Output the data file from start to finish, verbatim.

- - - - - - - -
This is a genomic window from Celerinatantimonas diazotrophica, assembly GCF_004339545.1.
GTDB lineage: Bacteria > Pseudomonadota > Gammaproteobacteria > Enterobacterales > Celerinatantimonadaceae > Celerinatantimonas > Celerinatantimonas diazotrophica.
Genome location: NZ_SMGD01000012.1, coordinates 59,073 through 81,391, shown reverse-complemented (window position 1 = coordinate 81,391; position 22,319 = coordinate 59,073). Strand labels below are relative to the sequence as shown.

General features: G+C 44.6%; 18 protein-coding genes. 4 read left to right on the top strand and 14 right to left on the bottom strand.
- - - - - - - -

This is a genomic window from Celerinatantimonas diazotrophica, assembly GCF_004339545.1.
GTDB lineage: Bacteria > Pseudomonadota > Gammaproteobacteria > Enterobacterales > Celerinatantimonadaceae > Celerinatantimonas > Celerinatantimonas diazotrophica.
Genome location: NZ_SMGD01000012.1, coordinates 59,073 through 81,391, shown reverse-complemented (window position 1 = coordinate 81,391; position 22,319 = coordinate 59,073). Strand labels below are relative to the sequence as shown.

General features: G+C 44.6%; 18 protein-coding genes. 4 read left to right on the top strand and 14 right to left on the bottom strand.